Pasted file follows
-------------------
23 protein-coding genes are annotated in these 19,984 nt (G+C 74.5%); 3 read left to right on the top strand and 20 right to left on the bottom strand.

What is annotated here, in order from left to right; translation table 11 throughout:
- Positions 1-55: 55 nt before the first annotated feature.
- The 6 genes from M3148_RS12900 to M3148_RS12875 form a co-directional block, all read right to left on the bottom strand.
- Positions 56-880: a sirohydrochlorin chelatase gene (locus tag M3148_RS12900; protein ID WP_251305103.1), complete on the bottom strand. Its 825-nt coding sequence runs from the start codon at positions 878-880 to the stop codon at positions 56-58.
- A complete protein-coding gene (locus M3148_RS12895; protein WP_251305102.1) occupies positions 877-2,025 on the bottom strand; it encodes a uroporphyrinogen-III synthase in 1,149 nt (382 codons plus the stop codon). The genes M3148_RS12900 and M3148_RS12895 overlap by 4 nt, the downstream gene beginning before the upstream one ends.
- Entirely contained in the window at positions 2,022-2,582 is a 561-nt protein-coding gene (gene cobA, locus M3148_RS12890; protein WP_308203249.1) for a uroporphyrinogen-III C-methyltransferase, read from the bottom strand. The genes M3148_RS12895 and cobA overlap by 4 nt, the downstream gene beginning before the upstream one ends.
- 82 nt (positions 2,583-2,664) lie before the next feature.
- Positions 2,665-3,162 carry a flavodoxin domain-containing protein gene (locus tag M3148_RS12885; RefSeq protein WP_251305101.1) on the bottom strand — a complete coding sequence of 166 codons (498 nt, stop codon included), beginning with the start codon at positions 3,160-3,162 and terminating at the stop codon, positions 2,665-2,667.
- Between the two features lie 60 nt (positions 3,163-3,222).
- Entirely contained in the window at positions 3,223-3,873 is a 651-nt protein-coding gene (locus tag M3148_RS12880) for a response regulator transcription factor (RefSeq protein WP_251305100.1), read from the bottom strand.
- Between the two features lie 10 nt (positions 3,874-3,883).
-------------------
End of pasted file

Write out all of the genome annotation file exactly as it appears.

23 protein-coding genes are annotated in these 19,984 nt (G+C 74.5%); 3 read left to right on the top strand and 20 right to left on the bottom strand.

What is annotated here, in order from left to right; translation table 11 throughout:
- Positions 1-55: 55 nt before the first annotated feature.
- The 6 genes from M3148_RS12900 to M3148_RS12875 form a co-directional block, all read right to left on the bottom strand.
- Positions 56-880: a sirohydrochlorin chelatase gene (locus tag M3148_RS12900; protein ID WP_251305103.1), complete on the bottom strand. Its 825-nt coding sequence runs from the start codon at positions 878-880 to the stop codon at positions 56-58.
- A complete protein-coding gene (locus M3148_RS12895; protein WP_251305102.1) occupies positions 877-2,025 on the bottom strand; it encodes a uroporphyrinogen-III synthase in 1,149 nt (382 codons plus the stop codon). The genes M3148_RS12900 and M3148_RS12895 overlap by 4 nt, the downstream gene beginning before the upstream one ends.
- Entirely contained in the window at positions 2,022-2,582 is a 561-nt protein-coding gene (gene cobA, locus M3148_RS12890; protein WP_308203249.1) for a uroporphyrinogen-III C-methyltransferase, read from the bottom strand. The genes M3148_RS12895 and cobA overlap by 4 nt, the downstream gene beginning before the upstream one ends.
- 82 nt (positions 2,583-2,664) lie before the next feature.
- Positions 2,665-3,162 carry a flavodoxin domain-containing protein gene (locus tag M3148_RS12885; RefSeq protein WP_251305101.1) on the bottom strand — a complete coding sequence of 166 codons (498 nt, stop codon included), beginning with the start codon at positions 3,160-3,162 and terminating at the stop codon, positions 2,665-2,667.
- Between the two features lie 60 nt (positions 3,163-3,222).
- Entirely contained in the window at positions 3,223-3,873 is a 651-nt protein-coding gene (locus tag M3148_RS12880) for a response regulator transcription factor (RefSeq protein WP_251305100.1), read from the bottom strand.
- Between the two features lie 10 nt (positions 3,874-3,883).